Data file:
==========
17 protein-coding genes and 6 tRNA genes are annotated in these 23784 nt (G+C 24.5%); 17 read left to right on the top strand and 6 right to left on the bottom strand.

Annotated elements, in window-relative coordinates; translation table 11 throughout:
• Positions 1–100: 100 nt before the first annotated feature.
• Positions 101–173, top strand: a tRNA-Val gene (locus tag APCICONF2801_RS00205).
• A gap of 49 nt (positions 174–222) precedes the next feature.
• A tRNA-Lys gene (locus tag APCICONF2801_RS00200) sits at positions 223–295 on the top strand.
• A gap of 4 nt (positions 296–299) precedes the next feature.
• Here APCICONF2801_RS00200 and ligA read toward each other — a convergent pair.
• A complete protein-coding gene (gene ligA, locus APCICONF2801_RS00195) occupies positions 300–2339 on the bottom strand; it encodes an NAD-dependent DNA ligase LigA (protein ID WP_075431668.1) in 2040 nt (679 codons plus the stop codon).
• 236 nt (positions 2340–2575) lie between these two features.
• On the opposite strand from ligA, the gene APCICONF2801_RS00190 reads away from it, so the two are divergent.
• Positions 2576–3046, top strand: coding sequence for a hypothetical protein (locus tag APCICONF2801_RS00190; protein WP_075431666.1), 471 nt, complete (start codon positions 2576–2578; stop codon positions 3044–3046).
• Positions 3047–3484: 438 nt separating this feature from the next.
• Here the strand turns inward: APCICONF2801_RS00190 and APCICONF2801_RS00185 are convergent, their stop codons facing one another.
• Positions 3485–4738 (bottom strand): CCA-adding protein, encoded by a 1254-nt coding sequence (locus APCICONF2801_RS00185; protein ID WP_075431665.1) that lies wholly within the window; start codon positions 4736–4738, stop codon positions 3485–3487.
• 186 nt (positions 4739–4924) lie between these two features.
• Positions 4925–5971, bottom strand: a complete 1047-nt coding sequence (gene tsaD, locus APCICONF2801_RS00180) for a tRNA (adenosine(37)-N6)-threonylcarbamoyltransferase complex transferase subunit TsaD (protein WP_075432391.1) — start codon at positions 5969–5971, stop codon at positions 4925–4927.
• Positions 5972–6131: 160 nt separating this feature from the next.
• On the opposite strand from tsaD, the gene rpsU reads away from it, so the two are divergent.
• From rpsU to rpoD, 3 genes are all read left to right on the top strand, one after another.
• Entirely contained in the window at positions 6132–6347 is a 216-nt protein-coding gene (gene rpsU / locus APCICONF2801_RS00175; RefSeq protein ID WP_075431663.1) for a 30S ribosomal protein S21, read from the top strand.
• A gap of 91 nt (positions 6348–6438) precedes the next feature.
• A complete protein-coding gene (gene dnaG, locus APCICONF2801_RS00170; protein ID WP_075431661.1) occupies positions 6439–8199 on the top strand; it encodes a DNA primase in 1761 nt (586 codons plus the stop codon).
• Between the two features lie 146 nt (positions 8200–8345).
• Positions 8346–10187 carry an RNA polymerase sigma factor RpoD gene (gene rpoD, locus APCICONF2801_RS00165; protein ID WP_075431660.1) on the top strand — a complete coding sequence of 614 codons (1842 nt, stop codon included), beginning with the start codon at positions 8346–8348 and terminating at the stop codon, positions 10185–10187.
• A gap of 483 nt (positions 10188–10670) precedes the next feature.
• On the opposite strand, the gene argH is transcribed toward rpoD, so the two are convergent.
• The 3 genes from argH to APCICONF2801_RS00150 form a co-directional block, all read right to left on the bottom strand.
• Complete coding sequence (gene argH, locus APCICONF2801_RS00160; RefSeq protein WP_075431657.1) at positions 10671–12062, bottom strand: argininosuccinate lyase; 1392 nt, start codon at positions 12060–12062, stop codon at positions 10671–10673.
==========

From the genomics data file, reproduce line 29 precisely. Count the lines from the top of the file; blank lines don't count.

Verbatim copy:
• Complete coding sequence (gene argH, locus APCICONF2801_RS00160; RefSeq protein WP_075431657.1) at positions 10671–12062, bottom strand: argininosuccinate lyase; 1392 nt, start codon at positions 12060–12062, stop codon at positions 10671–10673.